I continue to think about Jessie’s pitcher-styled stock pot, now imagining how amazing it would be for pickle making, as it would make filling jars with brine positively breezy (and would mean fewer dishes to boot). I have searched high and low for something similar and have come up empty-handed. Until now.

pickling pitcher

Recently, while standing in a coffeeshop waiting for an iced coffee (my favorite way to combat steamy days), I took note of the pitchers they used for steaming milk. Stainless steel. Sturdy. Able to withstand the high heat of the steaming wand. Could this be the vessel I’ve been searching for? I ordered the biggest one Amazon carried and took it on a test pickling drive. It withstood the heat of my stove and made filling my jars so quick

Side note: I am beginning to be convinced of the idea that it’s always better to put the pickling spices directly in the jars, and not mix them with the brine. I get very inconsistent spice distribution when I’ve added them to the brine like I did for this picture.

The pitcher holds a bit less than 2 quarts, and you wouldn’t want to fill it to the brim, so it’s really only good for smaller batch pickling (say 4-6 pints). However, that’s much of what I do, so it works beautifully for me. If you pickle in similar amounts, consider adding this handy tool to your kit (do use a small pot holder when picking it up, that handle isn’t designed to be heatproof).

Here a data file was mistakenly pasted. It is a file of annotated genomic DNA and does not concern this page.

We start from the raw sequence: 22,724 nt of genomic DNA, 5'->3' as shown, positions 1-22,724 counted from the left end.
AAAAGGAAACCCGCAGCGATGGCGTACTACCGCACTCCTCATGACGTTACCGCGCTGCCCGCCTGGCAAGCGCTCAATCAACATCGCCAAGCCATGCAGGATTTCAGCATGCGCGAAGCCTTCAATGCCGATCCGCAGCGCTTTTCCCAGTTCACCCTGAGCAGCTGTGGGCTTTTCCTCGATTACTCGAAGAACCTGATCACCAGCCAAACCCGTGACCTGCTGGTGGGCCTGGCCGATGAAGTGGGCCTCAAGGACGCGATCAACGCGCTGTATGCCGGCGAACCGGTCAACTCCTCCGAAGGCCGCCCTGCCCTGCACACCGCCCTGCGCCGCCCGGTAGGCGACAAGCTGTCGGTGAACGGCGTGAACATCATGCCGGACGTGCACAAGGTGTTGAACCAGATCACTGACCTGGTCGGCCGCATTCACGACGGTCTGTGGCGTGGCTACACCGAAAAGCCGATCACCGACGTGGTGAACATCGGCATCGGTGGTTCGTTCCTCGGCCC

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All this week, Simple Bites is featuring canning tips, tricks, techniques and recipes. I contributed a piece on how to can whole tomatoes to the effort and a number of other bloggers have lent their canning talents and skills to that site as well. For those of you who just can’t get enough preservation information, please do go check it out!

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My latest piece in Grid Philly is available online, for your reading pleasure. I wrote up a trio of no-cook recipes as my way of helping people beat the heat. Leaf over to pages 30-31 of the digital edition and take a gander.